The Monitor, knowing his enemy is closing in, decides to create a new warrior to help in the fight.  He sends a beam of energy toward the Vegan star system and into a star that is about to die.  In Japan of Earth 1, in a research facility, the scientists realize this is the end of everything as nothing is able to stop the spread of the anti-matter wave.  They are reminded, rather harshly, by Kimiyo Hoshi, the lead researcher, that their job is to catalog the phenomenon, and not give into their own personal feeling of what’s happening.  She even is able to publicly ridicule her own father in front of the scientists.  She looks through a telescope and realizes something odd is happening to Vega.  A feedback of sorts comes through the telescope and strikes her.  Looking on, Harbinger is now ready to act against the Monitor.  However, young Alex Luthor, who she was originally going to destroy, already knows what will happen.  The Monitor told him previously that she would kill him and it would actually serve his needs for her to obey his enemy.  That doesn’t stop Alex from feeling terrible for the confused and controlled heroine, but she must do as she must as he will do what he must later.

Meanwhile, the Monitor’s enemy is observing the Red Tornado, one of the most powerful of the Justice League of America, and a very important part of the villain’s plans.  The shadowy figure pulls Red Tornado out of his time and to his ship where Psycho Pirate and this unseen foe tell the android it is time for them to destroy a universe.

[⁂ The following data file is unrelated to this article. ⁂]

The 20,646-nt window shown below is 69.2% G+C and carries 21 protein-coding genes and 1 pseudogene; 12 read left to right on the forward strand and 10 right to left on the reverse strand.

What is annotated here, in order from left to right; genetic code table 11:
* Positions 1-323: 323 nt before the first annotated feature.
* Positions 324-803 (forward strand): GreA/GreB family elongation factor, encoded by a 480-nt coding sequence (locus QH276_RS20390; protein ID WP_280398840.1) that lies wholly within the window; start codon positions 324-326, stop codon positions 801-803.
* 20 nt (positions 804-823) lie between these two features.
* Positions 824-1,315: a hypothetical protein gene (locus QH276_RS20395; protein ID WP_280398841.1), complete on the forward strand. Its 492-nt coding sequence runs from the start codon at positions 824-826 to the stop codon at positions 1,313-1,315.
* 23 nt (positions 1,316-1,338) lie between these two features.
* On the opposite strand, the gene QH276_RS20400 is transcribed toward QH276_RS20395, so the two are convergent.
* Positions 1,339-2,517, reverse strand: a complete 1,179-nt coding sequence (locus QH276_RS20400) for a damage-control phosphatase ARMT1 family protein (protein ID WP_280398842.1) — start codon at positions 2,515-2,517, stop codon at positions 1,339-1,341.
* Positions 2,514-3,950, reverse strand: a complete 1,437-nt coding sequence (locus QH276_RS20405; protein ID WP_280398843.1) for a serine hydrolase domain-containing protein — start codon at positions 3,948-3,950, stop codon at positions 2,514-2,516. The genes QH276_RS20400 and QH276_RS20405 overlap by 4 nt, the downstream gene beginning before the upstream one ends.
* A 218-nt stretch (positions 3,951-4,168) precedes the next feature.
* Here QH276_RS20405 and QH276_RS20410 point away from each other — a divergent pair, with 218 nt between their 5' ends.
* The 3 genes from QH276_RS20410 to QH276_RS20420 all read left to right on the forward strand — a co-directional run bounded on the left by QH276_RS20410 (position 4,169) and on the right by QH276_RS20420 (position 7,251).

On Earth 2, Firestorm and Killer Frost arrive in the time of King Arthur to guard one of the Monitor’s tower just outside Vandal Savage’s castle.  They are soon met by Shining Knight, flying about on his winged horse, Victory.  Since Firestorm and Frost are both from a different time and Earth, Shining Knight believes the two champions as being evil sorcerers.  It doesn’t help that the shadow demons start pouring out of the tower to attack pretty much everything.  Just when Frost believes they have won, Firestorm points out something horrible.  Across all the remaining space and time, the shadow demons are merging into one, giant shadow creature to attack the Monitor’s towers.  The champions can only stare in horror as they realize their worlds are coming to an end.

On present day Earth 1, the Monitor’s final tower rises from the center of what appears to be New York City.  When the Outsiders and Teen Titans decide to bring down the tower, a new Dr. Light (which is what became of Dr. Hoshi after the Monitor’s tinkering) rudely repels the heroes telling them 1) these dimensional tuning forks are the only thing that will save the universe and 2) everyone, Superman included, are idiots (seriously this chick is a “hero” but acts like a real douche).  Eventually, everyone is hip to what the new Dr. Light’s telling them mostly because the Outsider Katana is Japanese herself and is able to translate what Hoshi is telling everyone (probably leaving out the “all you are idiots” parts).